Coleman and Sancho are much more similar than they are different. When Coleman is clicking on all cylinders, there are very few who can withstand the type of offense that resides in his vast arsenal. Throws, darting bodylocks, throw-by’s…he can wrangle these things from seemingly out of nowhere. Sancho is about that life, as well. The one area where the two veer off is Sancho will pain himself to find inside looks he could do something with while Coleman is more apt to sit back and wait for his chance to exploit openings. Given the current-but-supposedly-changing ruleset, any match between these two where the action takes place mainly on the feet is destined to deliver high drama.

Alex Sancho at 2017 Dave Schultz Memorial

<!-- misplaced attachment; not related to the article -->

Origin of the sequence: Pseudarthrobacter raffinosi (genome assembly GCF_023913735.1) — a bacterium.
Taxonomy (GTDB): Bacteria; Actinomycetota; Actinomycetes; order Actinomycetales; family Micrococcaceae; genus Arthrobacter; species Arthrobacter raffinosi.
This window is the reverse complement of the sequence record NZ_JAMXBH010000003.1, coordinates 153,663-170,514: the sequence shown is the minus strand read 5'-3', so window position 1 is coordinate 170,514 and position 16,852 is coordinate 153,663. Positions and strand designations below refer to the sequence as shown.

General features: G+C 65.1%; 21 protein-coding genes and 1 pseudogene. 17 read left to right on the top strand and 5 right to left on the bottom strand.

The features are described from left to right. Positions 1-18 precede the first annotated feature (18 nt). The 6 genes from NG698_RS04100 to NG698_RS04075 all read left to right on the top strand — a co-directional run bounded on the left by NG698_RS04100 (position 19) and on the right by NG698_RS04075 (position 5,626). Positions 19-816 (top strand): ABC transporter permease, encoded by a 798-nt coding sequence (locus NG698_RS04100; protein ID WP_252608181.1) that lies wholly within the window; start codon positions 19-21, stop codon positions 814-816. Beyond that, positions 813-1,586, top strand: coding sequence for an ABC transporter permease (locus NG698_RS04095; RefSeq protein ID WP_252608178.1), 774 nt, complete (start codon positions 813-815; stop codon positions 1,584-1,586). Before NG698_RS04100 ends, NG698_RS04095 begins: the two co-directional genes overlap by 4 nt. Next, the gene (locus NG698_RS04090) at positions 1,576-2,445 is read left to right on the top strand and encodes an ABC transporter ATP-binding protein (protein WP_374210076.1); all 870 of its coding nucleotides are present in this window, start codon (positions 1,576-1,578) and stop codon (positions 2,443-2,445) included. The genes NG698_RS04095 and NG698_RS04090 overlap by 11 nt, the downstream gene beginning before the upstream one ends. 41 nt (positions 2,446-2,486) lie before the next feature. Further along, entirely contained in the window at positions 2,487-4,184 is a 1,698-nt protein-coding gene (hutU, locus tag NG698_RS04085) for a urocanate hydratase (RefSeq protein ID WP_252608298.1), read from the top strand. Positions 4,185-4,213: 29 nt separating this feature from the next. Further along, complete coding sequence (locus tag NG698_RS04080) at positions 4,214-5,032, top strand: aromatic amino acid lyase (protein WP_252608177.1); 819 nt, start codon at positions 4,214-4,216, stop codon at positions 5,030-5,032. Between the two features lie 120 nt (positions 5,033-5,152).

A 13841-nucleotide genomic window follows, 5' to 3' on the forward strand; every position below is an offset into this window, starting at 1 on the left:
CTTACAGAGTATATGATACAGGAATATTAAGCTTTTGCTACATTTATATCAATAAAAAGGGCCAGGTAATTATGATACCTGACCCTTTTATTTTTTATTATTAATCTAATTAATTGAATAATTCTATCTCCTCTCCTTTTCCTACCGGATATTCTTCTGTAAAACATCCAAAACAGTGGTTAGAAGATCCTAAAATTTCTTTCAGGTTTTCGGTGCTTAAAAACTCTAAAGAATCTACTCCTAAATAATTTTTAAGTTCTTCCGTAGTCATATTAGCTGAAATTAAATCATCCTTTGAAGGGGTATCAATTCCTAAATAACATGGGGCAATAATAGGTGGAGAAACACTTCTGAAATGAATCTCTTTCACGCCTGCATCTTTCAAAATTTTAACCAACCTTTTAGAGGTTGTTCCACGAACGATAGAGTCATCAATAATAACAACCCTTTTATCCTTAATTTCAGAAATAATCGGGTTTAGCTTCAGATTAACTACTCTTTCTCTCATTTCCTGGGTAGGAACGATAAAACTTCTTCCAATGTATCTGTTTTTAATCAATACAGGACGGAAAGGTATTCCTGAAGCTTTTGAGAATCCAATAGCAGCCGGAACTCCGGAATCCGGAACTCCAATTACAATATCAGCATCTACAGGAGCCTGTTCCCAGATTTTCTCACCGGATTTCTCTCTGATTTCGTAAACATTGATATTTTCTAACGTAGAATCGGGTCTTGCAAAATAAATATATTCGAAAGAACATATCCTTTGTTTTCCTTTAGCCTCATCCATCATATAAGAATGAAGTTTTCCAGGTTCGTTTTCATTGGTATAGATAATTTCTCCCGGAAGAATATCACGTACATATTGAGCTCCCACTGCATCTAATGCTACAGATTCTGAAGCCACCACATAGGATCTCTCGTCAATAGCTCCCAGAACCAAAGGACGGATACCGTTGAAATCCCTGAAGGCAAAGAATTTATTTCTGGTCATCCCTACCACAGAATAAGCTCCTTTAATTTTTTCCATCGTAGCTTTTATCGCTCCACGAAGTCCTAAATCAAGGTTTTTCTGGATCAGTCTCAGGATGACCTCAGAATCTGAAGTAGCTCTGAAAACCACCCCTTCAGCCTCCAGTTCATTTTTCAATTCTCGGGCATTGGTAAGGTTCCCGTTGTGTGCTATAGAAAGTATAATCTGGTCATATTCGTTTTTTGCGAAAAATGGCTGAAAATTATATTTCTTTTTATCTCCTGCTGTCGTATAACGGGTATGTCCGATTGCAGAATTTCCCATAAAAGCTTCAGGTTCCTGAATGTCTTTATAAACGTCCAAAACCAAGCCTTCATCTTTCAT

Sancho (red) earned a silver medal at the 2017 Dave Schultz Memorial before heading over to Europe to collect his first overseas gold. (Photo: John Sachs)


Another wrestler who understands how to operate under the glow of the spotlight. Thielke’s 2016 was one of those years that will be remembered for a long, long time. The 2013 World Team member at 60 kilograms saw his career taken off the rails momentarily while in school at Wisconsin. Once he re-dedicated himself to full-time Greco-Roman competition, the results speak for themselves. Thielke earned his Olympic Trials coronation not just by winning, but by dominating the field and as good as everyone knew he was, no one expected it to go down quite that way. He didn’t punch his ticket to Rio at the 1st World Qualifier but he sure did his next time out. At the 2nd OG Qualifier in Istanbul, Thielke defeated two prior Olympic medalists during his four-match rampage to make the finals, where he was ultimately subdued by Iranian legend Hamid Soryan. Still, it was an incredible performance.